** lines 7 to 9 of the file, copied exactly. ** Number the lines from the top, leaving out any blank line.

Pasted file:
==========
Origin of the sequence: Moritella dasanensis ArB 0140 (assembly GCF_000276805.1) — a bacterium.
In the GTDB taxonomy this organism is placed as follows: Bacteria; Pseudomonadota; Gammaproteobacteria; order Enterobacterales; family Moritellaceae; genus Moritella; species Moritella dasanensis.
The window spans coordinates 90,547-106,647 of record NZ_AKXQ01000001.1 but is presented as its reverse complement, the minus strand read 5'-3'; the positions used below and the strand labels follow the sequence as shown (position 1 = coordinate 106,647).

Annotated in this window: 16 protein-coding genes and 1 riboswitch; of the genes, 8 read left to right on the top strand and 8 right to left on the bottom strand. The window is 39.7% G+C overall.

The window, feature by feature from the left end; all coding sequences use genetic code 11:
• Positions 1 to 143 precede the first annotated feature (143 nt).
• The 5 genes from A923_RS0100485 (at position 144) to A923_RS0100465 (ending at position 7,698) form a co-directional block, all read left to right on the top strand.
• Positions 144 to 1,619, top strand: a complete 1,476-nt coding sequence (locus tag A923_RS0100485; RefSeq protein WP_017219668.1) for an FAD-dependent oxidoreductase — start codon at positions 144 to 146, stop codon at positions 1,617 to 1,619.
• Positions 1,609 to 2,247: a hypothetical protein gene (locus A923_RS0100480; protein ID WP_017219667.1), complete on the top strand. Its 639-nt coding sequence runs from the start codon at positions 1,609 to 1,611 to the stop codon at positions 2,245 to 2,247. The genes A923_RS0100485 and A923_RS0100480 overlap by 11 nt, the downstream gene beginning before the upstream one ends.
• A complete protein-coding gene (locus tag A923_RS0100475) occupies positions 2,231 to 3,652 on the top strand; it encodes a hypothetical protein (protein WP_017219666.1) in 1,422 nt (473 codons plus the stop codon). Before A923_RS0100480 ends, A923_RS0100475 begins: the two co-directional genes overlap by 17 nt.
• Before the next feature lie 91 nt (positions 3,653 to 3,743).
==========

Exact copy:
• The 5 genes from A923_RS0100485 (at position 144) to A923_RS0100465 (ending at position 7,698) form a co-directional block, all read left to right on the top strand.
• Positions 144 to 1,619, top strand: a complete 1,476-nt coding sequence (locus tag A923_RS0100485; RefSeq protein WP_017219668.1) for an FAD-dependent oxidoreductase — start codon at positions 144 to 146, stop codon at positions 1,617 to 1,619.
• Positions 1,609 to 2,247: a hypothetical protein gene (locus A923_RS0100480; protein ID WP_017219667.1), complete on the top strand. Its 639-nt coding sequence runs from the start codon at positions 1,609 to 1,611 to the stop codon at positions 2,245 to 2,247. The genes A923_RS0100485 and A923_RS0100480 overlap by 11 nt, the downstream gene beginning before the upstream one ends.